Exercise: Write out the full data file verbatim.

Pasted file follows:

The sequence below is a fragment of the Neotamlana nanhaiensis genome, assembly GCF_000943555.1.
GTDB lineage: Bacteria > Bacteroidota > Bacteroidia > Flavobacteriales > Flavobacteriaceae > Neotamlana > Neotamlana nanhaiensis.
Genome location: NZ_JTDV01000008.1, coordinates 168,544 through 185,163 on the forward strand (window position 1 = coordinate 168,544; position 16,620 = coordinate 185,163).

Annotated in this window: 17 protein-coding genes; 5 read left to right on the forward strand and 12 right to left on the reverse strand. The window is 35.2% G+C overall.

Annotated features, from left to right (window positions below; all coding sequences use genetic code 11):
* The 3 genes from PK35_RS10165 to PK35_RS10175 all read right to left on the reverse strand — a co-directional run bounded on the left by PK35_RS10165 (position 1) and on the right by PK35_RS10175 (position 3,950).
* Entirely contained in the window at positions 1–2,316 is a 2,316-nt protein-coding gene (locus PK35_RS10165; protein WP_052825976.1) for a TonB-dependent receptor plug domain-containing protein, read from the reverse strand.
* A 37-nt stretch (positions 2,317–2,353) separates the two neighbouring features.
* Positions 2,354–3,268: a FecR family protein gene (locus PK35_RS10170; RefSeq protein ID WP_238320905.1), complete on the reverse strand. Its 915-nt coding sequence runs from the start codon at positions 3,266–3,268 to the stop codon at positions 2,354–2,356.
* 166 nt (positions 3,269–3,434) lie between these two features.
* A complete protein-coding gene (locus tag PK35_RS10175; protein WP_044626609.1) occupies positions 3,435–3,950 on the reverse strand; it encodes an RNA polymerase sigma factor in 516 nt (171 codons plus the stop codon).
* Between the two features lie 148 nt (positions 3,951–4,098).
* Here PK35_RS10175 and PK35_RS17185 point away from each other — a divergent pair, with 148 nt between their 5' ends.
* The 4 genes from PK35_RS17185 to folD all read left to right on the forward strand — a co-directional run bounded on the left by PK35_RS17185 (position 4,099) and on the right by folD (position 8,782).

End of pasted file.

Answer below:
The sequence below is a fragment of the Neotamlana nanhaiensis genome, assembly GCF_000943555.1.
GTDB lineage: Bacteria > Bacteroidota > Bacteroidia > Flavobacteriales > Flavobacteriaceae > Neotamlana > Neotamlana nanhaiensis.
Genome location: NZ_JTDV01000008.1, coordinates 168,544 through 185,163 on the forward strand (window position 1 = coordinate 168,544; position 16,620 = coordinate 185,163).

Annotated in this window: 17 protein-coding genes; 5 read left to right on the forward strand and 12 right to left on the reverse strand. The window is 35.2% G+C overall.

Annotated features, from left to right (window positions below; all coding sequences use genetic code 11):
* The 3 genes from PK35_RS10165 to PK35_RS10175 all read right to left on the reverse strand — a co-directional run bounded on the left by PK35_RS10165 (position 1) and on the right by PK35_RS10175 (position 3,950).
* Entirely contained in the window at positions 1–2,316 is a 2,316-nt protein-coding gene (locus PK35_RS10165; protein WP_052825976.1) for a TonB-dependent receptor plug domain-containing protein, read from the reverse strand.
* A 37-nt stretch (positions 2,317–2,353) separates the two neighbouring features.
* Positions 2,354–3,268: a FecR family protein gene (locus PK35_RS10170; RefSeq protein ID WP_238320905.1), complete on the reverse strand. Its 915-nt coding sequence runs from the start codon at positions 3,266–3,268 to the stop codon at positions 2,354–2,356.
* 166 nt (positions 3,269–3,434) lie between these two features.
* A complete protein-coding gene (locus tag PK35_RS10175; protein WP_044626609.1) occupies positions 3,435–3,950 on the reverse strand; it encodes an RNA polymerase sigma factor in 516 nt (171 codons plus the stop codon).
* Between the two features lie 148 nt (positions 3,951–4,098).
* Here PK35_RS10175 and PK35_RS17185 point away from each other — a divergent pair, with 148 nt between their 5' ends.
* The 4 genes from PK35_RS17185 to folD all read left to right on the forward strand — a co-directional run bounded on the left by PK35_RS17185 (position 4,099) and on the right by folD (position 8,782).